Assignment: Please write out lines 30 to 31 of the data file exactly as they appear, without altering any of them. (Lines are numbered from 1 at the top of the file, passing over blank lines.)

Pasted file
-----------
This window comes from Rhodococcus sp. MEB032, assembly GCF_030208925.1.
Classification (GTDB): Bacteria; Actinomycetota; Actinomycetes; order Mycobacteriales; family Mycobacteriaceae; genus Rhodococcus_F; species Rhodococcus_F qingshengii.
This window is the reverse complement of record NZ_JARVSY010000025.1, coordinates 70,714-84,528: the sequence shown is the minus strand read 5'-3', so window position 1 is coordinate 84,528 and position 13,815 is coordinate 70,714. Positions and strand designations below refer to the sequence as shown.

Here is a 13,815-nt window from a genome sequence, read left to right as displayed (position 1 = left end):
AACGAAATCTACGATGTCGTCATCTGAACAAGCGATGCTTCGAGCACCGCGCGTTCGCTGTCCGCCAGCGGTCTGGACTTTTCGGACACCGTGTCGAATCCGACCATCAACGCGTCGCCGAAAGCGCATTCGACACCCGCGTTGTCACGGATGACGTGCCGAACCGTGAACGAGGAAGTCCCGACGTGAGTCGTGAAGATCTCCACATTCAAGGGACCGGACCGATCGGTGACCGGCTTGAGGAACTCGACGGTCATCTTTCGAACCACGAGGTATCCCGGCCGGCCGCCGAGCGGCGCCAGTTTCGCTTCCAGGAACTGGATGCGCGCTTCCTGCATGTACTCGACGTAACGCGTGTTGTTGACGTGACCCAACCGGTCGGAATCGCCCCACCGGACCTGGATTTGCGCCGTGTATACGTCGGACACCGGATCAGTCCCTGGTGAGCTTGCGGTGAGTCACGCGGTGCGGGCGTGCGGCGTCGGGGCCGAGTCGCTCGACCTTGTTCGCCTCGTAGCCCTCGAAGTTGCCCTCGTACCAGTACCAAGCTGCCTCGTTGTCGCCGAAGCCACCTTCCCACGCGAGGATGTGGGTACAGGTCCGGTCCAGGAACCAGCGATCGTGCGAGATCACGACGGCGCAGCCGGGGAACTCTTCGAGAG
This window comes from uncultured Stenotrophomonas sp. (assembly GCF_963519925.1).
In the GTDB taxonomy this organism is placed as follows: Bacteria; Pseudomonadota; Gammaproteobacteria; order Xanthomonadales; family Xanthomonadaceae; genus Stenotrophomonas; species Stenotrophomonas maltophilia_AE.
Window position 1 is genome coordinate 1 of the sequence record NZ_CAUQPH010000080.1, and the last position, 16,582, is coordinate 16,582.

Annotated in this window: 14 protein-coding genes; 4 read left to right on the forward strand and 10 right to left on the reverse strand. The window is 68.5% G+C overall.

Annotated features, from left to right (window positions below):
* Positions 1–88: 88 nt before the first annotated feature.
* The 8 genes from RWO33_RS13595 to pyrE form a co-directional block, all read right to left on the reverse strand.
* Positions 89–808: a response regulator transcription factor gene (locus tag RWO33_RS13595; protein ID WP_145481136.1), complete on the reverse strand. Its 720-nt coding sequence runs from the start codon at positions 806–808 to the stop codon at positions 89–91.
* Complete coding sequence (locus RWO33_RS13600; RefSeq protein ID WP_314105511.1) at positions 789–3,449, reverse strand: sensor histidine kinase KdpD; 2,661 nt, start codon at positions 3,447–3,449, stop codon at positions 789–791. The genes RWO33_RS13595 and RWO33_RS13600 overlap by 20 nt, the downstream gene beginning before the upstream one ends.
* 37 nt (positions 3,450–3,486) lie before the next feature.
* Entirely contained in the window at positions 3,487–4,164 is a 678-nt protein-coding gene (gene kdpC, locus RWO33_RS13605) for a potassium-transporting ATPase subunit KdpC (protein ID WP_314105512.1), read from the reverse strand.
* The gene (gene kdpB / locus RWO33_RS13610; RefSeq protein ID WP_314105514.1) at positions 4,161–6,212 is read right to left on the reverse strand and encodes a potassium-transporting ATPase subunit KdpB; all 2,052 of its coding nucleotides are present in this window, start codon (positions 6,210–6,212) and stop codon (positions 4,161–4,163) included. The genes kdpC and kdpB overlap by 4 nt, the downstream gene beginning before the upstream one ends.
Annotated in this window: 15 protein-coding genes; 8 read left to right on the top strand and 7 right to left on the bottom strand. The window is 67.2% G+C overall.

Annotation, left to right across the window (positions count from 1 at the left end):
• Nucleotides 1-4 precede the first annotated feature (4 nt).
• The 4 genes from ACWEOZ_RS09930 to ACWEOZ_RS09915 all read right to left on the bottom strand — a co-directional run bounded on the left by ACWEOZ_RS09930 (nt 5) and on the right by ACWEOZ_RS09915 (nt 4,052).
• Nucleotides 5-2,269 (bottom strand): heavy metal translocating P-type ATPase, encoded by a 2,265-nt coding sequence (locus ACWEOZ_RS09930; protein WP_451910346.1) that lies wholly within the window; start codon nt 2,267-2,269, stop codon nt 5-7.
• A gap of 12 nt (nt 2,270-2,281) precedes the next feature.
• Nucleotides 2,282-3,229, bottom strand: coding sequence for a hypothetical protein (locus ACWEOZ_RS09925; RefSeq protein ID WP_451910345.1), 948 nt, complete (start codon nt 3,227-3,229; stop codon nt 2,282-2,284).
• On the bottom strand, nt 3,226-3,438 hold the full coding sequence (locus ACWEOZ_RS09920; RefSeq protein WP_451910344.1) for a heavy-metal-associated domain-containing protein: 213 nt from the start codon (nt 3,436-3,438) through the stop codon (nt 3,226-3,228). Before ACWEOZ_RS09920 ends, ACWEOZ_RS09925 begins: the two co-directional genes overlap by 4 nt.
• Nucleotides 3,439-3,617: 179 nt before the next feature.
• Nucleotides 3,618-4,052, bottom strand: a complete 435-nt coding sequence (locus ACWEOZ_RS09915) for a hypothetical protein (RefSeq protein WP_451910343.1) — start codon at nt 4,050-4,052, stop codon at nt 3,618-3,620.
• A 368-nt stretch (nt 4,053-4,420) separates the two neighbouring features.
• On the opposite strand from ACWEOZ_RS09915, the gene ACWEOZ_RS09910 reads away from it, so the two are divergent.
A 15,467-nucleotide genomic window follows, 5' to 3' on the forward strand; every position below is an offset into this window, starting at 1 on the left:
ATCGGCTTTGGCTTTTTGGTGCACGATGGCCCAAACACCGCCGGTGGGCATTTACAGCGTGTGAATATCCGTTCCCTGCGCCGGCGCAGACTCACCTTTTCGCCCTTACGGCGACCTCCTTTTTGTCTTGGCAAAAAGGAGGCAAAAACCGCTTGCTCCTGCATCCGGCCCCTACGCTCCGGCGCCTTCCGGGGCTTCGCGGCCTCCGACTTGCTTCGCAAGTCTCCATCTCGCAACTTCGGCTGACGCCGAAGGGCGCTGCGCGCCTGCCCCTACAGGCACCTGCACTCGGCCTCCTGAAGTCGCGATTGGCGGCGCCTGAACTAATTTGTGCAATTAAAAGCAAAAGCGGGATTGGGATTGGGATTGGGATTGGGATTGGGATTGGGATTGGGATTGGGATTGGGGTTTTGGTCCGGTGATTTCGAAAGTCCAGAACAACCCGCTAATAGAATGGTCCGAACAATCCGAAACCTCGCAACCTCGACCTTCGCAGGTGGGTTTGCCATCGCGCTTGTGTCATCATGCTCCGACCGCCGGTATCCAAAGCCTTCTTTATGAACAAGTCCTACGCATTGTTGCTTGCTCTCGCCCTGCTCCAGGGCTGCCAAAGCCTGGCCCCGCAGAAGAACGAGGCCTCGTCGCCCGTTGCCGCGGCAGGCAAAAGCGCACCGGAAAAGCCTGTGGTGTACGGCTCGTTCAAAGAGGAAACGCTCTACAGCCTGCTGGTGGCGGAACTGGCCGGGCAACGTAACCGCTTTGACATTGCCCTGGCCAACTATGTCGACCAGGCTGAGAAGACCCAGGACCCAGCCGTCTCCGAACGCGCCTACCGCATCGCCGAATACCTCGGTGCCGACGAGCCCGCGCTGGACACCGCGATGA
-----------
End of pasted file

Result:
A 15,467-nucleotide genomic window follows, 5' to 3' on the forward strand; every position below is an offset into this window, starting at 1 on the left:
ATCGGCTTTGGCTTTTTGGTGCACGATGGCCCAAACACCGCCGGTGGGCATTTACAGCGTGTGAATATCCGTTCCCTGCGCCGGCGCAGACTCACCTTTTCGCCCTTACGGCGACCTCCTTTTTGTCTTGGCAAAAAGGAGGCAAAAACCGCTTGCTCCTGCATCCGGCCCCTACGCTCCGGCGCCTTCCGGGGCTTCGCGGCCTCCGACTTGCTTCGCAAGTCTCCATCTCGCAACTTCGGCTGACGCCGAAGGGCGCTGCGCGCCTGCCCCTACAGGCACCTGCACTCGGCCTCCTGAAGTCGCGATTGGCGGCGCCTGAACTAATTTGTGCAATTAAAAGCAAAAGCGGGATTGGGATTGGGATTGGGATTGGGATTGGGATTGGGATTGGGATTGGGATTGGGGTTTTGGTCCGGTGATTTCGAAAGTCCAGAACAACCCGCTAATAGAATGGTCCGAACAATCCGAAACCTCGCAACCTCGACCTTCGCAGGTGGGTTTGCCATCGCGCTTGTGTCATCATGCTCCGACCGCCGGTATCCAAAGCCTTCTTTATGAACAAGTCCTACGCATTGTTGCTTGCTCTCGCCCTGCTCCAGGGCTGCCAAAGCCTGGCCCCGCAGAAGAACGAGGCCTCGTCGCCCGTTGCCGCGGCAGGCAAAAGCGCACCGGAAAAGCCTGTGGTGTACGGCTCGTTCAAAGAGGAAACGCTCTACAGCCTGCTGGTGGCGGAACTGGCCGGGCAACGTAACCGCTTTGACATTGCCCTGGCCAACTATGTCGACCAGGCTGAGAAGACCCAGGACCCAGCCGTCTCCGAACGCGCCTACCGCATCGCCGAATACCTCGGTGCCGACGAGCCCGCGCTGGACACCGCGATGA